When any crisis starts it is unlikely that the whole world shuts down. There are activities that keep the economy running even at a low pace of growth.
Generally, annual revenue targets are drawn out at the beginning of the financial year/calendar year but when there is a high level of uncertainty, these plans need to be revised every month or quarter depending on the severity of the impact for the business. This helps you take calculated decisions based on your spending patterns.
Step 5# Reforecasting to success
The final and most crucial step is reforecasting. It helps one stick to the plans. It also helps identify opportunities for growth and helps invest any excess funds in them.
“When you reforecast, you map the actuals to the scenarios. Which scenarios are you falling into? If you did really well, you have more funds to allocate elsewhere. This is critical.”
In our current times, macro-shifts are happening fast and micro-shifts within your business like up-sell or churn may still be slow. Speed of the company’s decision making becomes crucial and reforecasting on a quarterly basis helps do this.
Metrics in reforecasting
The following are the key metrics we use at Chargebee for the purpose of reforecasting.
- Customer Acquisition Cost (CAC)/ Customer Lifetime Value (LTV) ratio: Understanding the cost spent by marketing and sales to acquire a customer and the time the customer spends with us is vital. A ratio of 3 is acceptable.
- Net revenue retention (NRR): This metric gives a clear picture of the impact of customer success with your product. It is usually calculated on an annual basis but it can be calculated on a monthly basis in the given situation. A 1% improvement in churn can bump up your cash flows significantly as it saves on lost revenue, new CAC, and the effort on gaining new customers.
- Cash Runway and Net burn: As we saw, the cash runway is the amount of cash left for the business to function after the spend. It is now more important to focus on how much cash is burnt and how much is left.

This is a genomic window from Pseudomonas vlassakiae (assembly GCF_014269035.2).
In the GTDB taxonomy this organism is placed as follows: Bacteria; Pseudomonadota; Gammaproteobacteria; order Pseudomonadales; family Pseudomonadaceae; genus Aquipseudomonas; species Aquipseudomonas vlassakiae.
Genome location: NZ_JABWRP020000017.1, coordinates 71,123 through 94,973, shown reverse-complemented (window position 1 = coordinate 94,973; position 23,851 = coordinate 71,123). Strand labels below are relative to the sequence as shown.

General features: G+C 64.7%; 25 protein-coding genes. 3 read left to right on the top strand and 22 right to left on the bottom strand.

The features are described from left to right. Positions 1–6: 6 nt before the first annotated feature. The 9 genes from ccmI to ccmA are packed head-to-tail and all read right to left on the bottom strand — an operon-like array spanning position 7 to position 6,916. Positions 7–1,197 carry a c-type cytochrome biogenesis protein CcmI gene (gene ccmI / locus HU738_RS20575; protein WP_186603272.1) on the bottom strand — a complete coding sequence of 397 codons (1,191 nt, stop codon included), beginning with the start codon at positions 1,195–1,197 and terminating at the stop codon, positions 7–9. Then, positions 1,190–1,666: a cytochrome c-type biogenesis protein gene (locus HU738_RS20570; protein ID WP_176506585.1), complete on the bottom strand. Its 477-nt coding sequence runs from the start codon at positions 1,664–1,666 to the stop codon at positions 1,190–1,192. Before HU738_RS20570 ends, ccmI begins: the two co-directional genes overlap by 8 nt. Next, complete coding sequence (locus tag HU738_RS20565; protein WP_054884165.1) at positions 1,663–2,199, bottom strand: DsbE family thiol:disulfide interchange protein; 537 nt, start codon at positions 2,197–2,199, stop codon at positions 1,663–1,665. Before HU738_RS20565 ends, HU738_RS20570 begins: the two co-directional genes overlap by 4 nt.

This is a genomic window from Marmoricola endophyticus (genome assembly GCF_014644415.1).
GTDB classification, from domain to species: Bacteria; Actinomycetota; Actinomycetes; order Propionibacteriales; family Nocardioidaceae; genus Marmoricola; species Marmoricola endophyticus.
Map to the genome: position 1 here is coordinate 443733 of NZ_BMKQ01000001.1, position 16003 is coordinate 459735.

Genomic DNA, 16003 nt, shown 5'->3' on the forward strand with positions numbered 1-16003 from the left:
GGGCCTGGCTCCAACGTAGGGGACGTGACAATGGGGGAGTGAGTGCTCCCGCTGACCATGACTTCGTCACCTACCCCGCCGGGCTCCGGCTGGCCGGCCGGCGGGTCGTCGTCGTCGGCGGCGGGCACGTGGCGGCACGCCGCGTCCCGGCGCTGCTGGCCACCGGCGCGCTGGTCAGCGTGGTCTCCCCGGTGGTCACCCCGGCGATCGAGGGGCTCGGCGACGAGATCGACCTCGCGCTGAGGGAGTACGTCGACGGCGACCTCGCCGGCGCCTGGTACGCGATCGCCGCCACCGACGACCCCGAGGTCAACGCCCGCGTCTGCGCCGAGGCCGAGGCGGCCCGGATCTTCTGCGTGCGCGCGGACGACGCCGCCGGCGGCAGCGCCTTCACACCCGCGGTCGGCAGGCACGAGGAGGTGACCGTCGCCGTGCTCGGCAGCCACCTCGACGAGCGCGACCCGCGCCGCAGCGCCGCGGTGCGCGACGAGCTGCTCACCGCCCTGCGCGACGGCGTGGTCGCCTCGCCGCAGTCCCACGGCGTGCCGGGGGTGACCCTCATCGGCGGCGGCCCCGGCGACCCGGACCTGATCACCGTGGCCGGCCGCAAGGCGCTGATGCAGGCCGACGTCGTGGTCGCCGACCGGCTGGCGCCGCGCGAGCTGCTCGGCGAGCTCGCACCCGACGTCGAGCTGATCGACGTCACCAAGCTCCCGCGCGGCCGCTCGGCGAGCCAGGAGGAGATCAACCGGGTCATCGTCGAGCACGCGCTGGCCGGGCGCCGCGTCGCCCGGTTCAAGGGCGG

How can a business plan its cash runway for the upcoming quarters?
Any company in the midst of this crisis should have a 24-month runway available for them.
If they do have it, then it is an indicator that they are on the right track of preserving and conserving cash.
To prioritize investments, companies should plan and consider the following spends,
- Is the money that is being spent in this quarter bringing in revenue in the next quarter?
- Does it reduce manual work by automation?
- Does it provide any long term benefits?
- Are there any immediate organizational risks that need to be taken care of like pending litigation or any spend to rectify the loss of reputation?
You can also consult with your board members/investors and if necessary, look for alternate sources of funding in the form of investments (e.g. venture debt funding, angel investors, grants, etc.).
What are some pitfalls to look out for?
In the current scenario, there are two areas that need more focus.
- Discretion to spend is important. Every cash decision at this point would have major repercussions and one should think through the different ways to deploy cash for best results.
- Reach out to good sources of investment. Even if a business has a good cash runway now, it is always best to have backups available. For example, due to the political unrest, investors from few countries might not be in a position to participate in future rounds of funding and so it becomes important to build relationships and get everyone on the investment team onboard here.
Macro factors can’t be predicted. A year ago if anyone would have told us that we would be sitting at home working as remote teams, we would have made light of the whole situation. However, some truths are inevitable and unfathomable.
But, having good sources of investments available to tap in even when we might not have the need for it at the moment and maintaining 24 months plus cash runway at any given point should help any company manage their cash runway and emerge stronger from the downturn.